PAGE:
Hong Kong Beats Out Manhattan World's Priciest Retail Market
It's officially called a SAR, which is a special administrative region of the People's Republic of China. But Hong Kong itself marches to its own drummer, especially in the world of high-priced real estate. Today, the region's Causeway Bay area is considered the most expensive retail street in the world.
The area has also just beaten out New York City's Fifth Avenue for the first time in 11 years.
That's the conclusion of New York City-based Cushman & Wakefield after completing its 2012 survey of high-end retail markets. Highlights in Cushman & Wakefield's latest Main Streets Across the World report showed:
- Bloor Street in Toronto remains the 20th most expensive globally.
- Global retail rents remained resilient overall, recording a 4.5% average increase for prime locations.
- South America showed the strongest rental uplift by region, with prime rents increasing by 11.6%.
- "Despite a backdrop of a slower global economy and continued uncertainty - notably surrounding the euro zone - global prime retail markets have proved generally resilient over the year to June, with rental growth driven in particular by a strong performance in Asia and the Americas."
Hong Kong wears that pricey mantle, even though 95 percent of its seven million residents are native Chinese whose incomes rarely permit them to shop among the glitzy shops in the Causeway Bay corridor.
Situated on China's south coast and, enclosed by the Pearl River Delta and South China Sea, Hong Kong's Causeway Bay, driven by a surge in demand and leasing activity, experienced a 34.9% hike in rental values to $2,630 per square foot. Fifth Avenue's average rent stood at $2,500 per square foot.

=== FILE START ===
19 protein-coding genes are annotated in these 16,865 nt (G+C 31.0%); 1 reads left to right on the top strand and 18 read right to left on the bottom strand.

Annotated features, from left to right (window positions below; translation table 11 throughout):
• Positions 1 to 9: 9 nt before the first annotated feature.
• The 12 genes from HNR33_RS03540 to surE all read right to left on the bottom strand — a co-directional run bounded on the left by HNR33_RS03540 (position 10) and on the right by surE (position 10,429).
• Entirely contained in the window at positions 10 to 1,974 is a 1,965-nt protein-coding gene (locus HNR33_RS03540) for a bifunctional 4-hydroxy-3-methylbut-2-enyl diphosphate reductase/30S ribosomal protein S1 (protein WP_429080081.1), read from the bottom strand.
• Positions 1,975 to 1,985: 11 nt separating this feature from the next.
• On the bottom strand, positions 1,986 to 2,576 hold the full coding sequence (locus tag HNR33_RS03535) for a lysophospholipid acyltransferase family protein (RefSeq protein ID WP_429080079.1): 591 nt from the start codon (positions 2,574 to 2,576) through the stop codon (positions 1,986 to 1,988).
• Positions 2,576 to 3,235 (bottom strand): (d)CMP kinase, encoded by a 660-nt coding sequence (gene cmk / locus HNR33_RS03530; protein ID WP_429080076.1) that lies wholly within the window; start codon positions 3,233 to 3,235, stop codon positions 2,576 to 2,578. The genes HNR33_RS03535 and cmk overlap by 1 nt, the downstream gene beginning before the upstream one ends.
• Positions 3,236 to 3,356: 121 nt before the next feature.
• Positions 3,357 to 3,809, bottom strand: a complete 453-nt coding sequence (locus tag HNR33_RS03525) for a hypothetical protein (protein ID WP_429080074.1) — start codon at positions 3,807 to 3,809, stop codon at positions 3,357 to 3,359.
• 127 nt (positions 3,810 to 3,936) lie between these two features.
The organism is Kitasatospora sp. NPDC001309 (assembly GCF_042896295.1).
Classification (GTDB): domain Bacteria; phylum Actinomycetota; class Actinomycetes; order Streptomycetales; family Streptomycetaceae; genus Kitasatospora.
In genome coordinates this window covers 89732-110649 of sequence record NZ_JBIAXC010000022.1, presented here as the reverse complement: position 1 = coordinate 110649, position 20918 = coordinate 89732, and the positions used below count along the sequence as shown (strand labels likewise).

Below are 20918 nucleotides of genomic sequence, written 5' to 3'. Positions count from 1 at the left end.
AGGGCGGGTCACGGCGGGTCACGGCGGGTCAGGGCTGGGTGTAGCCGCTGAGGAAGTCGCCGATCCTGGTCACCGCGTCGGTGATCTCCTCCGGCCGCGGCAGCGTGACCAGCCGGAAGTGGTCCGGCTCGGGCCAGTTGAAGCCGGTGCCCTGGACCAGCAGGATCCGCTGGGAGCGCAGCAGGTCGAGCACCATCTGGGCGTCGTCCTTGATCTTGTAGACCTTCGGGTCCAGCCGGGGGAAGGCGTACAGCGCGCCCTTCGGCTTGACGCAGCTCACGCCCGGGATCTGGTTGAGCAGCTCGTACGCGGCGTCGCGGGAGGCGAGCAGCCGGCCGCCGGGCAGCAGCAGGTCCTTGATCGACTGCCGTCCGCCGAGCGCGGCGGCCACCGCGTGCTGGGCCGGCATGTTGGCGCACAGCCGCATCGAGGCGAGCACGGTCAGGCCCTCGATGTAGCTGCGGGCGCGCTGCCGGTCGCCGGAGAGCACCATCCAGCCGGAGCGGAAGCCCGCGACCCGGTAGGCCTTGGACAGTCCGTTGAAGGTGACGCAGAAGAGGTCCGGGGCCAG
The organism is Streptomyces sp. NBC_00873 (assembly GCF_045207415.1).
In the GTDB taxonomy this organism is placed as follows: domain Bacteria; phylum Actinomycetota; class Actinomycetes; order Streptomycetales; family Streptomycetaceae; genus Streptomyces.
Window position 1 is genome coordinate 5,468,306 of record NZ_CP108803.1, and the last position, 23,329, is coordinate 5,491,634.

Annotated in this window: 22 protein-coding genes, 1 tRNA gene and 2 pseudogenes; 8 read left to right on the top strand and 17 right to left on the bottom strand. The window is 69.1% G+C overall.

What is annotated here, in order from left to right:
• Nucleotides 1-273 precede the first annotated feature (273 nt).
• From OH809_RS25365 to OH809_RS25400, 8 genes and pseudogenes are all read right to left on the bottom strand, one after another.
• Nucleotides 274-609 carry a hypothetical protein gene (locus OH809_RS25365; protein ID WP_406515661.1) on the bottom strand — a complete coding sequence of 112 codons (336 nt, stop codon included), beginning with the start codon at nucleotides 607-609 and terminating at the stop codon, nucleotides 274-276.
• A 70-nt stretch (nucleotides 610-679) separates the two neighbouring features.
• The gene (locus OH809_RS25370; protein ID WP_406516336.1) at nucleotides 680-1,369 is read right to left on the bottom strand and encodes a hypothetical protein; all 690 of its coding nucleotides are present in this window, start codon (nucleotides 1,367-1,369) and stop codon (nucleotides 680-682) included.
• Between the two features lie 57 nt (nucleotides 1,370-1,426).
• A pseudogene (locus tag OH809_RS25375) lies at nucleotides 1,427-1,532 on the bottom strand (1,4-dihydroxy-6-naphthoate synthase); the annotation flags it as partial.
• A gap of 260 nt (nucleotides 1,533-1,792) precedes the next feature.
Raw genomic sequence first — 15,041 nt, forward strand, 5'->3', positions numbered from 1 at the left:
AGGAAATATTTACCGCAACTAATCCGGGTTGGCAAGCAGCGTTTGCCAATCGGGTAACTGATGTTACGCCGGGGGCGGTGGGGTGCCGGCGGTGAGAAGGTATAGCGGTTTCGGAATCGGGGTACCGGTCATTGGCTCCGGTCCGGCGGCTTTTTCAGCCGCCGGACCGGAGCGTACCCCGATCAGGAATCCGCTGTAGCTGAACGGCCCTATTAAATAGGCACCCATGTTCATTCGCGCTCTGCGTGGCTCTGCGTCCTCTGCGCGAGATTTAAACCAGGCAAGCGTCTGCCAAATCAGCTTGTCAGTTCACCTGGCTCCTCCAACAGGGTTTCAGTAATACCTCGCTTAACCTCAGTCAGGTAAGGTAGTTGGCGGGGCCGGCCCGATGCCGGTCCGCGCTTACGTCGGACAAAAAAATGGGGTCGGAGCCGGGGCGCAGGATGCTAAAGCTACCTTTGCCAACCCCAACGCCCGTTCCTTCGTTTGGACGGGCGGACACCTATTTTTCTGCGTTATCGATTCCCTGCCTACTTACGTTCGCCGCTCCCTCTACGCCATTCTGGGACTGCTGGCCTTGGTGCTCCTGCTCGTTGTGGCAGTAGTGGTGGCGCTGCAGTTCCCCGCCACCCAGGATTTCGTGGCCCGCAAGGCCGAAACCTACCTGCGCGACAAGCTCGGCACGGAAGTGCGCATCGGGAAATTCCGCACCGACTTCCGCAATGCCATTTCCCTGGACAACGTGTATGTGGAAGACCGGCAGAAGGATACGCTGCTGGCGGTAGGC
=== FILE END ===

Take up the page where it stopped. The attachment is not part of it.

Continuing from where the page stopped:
The biggest climber in Cushman & Wakefield's top 10 was Avenue des Champs-Élysées in Paris at $1,129 per square foot, placing that market in third place on the high-priced list. Ginza Tokyo was fourth at $1,057 sq ft. The rents shown are all in U.S. dollars. One Hong Kong dollar equals $0.1290 US.
The Cushman & Wakefield study found once again that luxury retailing continues to fuel trading and rental growth across prime pitches of the global market.
Luxury retailers are competing for the most coveted shopping destinations, exerting upward pressure on prime rental values.
Despite recent slower sales growth, the luxury sector will remain resilient and continue to play a vital and prominent role in driving overall performance in the world's premier locations, the study states.
Martin Mahmuti, an analyst with Cushman & Wakefield's European Research Group, notes, "Looking ahead, the main drivers behind global growth are not expected to shift significantly - with growing structural demand in Tier 1 locations, market globalization and luxury expansion in key developments."
To which John Strachan, Head of Cushman & Wakefield's Global Retail Services, adds, "There has been the usual jostling for the top positions between Hong Kong and New York but, of course, the real message here is the unfaltering advance of the top global cities, fueled by a shortage of supply and the interest of international brands."
Of the 326 prime locations in 62 countries surveyed for the report, a total of 147 saw rents increasing with just 49 (15%) experiencing rental declines - compared with (19%) in 2011.